A lawyer needs some basic information in order to assess whether she is willing or able to form a client-lawyer relationship, including information about adverse parties, and the basic nature of the proposed representation. But the receipt of some types of information can prevent a lawyer and her firm from undertaking representation of another client with materially adverse interests. This is referred to in the Rule as “disqualifying information.”
Practically speaking, lawyers should examine their advertising to ensure that there are clear statements limiting their obligations associated with the receipt of unsolicited confidential information. On some lawyers’ websites, a person can click a button to submit information. It is important that these clicks come with a warning that the submission of information does not result in the formation of an attorney-client relationship.
But what about the phone calls? Screening is always a good idea for a lot of reasons. During the initial call, control the conversation. People calling lawyers are often upset, so set clear expectations at the beginning of the call or meeting. Emphasize that the first thing you need to do is run a conflict check so you can only accept limited information. Have them provide a list of all the potentially adverse parties first, because you may be able to quickly determine that you cannot accept the engagement. This will help you avoid receiving any information that may later be considered confidential.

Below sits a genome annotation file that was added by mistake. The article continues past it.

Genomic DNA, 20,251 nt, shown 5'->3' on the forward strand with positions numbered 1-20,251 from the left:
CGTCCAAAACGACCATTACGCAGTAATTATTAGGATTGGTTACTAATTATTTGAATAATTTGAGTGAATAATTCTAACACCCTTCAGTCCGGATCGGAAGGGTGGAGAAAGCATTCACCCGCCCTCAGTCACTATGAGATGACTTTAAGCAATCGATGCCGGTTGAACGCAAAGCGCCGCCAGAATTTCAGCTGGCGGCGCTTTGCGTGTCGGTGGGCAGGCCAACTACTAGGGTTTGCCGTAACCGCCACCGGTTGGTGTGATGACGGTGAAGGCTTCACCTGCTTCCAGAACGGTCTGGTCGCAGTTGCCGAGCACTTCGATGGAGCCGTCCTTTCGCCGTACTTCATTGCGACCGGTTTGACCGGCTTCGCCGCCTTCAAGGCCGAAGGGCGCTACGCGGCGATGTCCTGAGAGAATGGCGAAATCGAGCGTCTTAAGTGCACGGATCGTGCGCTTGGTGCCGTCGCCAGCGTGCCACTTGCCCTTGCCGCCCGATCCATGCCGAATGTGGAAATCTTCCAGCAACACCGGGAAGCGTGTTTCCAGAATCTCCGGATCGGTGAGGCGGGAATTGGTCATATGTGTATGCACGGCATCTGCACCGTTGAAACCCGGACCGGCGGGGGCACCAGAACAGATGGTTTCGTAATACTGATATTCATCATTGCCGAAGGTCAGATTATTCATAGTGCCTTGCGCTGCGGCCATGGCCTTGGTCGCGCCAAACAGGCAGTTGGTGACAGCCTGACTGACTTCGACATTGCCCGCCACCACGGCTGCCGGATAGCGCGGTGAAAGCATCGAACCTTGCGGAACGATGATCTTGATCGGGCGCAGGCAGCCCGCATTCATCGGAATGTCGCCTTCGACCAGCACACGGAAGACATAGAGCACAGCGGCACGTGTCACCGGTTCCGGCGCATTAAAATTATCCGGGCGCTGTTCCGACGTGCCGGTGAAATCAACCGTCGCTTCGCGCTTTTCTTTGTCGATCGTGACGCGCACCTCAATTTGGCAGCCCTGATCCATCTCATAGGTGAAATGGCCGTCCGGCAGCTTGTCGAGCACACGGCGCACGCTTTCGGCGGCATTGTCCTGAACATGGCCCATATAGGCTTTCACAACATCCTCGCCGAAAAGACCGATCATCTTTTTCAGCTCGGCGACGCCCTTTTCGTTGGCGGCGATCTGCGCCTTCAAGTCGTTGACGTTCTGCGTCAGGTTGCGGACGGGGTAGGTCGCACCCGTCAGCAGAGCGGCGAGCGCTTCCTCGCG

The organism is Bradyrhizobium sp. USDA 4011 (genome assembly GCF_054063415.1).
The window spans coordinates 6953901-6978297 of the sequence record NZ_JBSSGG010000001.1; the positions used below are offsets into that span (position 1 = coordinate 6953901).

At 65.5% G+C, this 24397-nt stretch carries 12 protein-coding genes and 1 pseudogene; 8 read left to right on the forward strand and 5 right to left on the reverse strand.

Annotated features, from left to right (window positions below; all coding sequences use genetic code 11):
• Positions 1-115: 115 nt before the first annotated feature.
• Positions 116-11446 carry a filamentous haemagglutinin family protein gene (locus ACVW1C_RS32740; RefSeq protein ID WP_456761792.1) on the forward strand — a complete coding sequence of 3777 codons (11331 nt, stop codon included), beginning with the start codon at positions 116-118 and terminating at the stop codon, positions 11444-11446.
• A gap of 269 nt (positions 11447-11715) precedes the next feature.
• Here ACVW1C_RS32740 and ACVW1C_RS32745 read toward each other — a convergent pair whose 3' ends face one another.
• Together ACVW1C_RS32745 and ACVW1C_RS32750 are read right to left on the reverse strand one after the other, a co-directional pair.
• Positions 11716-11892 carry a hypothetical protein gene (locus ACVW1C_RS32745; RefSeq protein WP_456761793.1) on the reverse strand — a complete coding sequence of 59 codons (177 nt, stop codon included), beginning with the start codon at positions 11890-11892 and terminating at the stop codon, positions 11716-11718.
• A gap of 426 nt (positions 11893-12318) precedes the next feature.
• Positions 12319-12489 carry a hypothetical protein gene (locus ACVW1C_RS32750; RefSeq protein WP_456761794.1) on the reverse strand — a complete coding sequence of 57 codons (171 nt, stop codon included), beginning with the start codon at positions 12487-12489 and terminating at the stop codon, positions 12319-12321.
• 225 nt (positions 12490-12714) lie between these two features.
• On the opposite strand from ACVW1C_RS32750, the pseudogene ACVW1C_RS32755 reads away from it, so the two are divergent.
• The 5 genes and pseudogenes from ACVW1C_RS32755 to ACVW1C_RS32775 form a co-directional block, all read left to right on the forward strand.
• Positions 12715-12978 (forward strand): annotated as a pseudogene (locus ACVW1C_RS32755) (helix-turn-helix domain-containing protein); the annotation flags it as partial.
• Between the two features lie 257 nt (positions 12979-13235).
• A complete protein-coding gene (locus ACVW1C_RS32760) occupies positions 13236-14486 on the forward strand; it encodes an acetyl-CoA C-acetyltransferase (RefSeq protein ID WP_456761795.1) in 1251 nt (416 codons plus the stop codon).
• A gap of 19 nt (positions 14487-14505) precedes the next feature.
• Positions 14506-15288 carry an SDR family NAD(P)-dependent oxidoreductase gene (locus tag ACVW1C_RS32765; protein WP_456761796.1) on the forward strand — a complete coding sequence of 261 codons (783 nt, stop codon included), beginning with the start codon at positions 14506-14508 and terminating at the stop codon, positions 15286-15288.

Get a brief explanation of the subject matter. For example, if the first piece of information I receive on a call is “I need a divorce,” it does not really matter who is on the other side. That’s not my practice area. Make sure all the lawyers in your firm are trained to handle phone calls the same way, perhaps using a standard form to be filled out in initial discussions.
About a month ago, I received a call from a former colleague. He wanted to refer a matter. Instead of launching into the whole narrative, he did exactly what was necessary to protect us both. He told me the basic nature of the matter, the location and the opposing parties. After asking about the principals of the company, I politely declined and gave him the name of another attorney.
It is easy to get sucked into conversations with people who are upset, but thinking about your response and your obligations in advance — and controlling the conversation — can avoid the unintentional formation of “prospective client” relationships.
And remember, the truth is out there.
If you have a situation that implicates the professional rules, you can submit a confidential inquiry to the Ethics Committee at email@example.com or (585) 546-1817. After receiving the inquiry, the Ethics Committee members examine the situation presented, consult the rules of professional conduct, and issue oral opinions and advice. The Ethics Committee welcomes inquiries from all attorneys.
Amy K. Kendall is a senior associate with Knauf Shaw LLP and a member of the Monroe County Bar Association’s Ethics Committee. The opinions expressed herein are those of the author and not those of the MCBA or its Ethics Committee.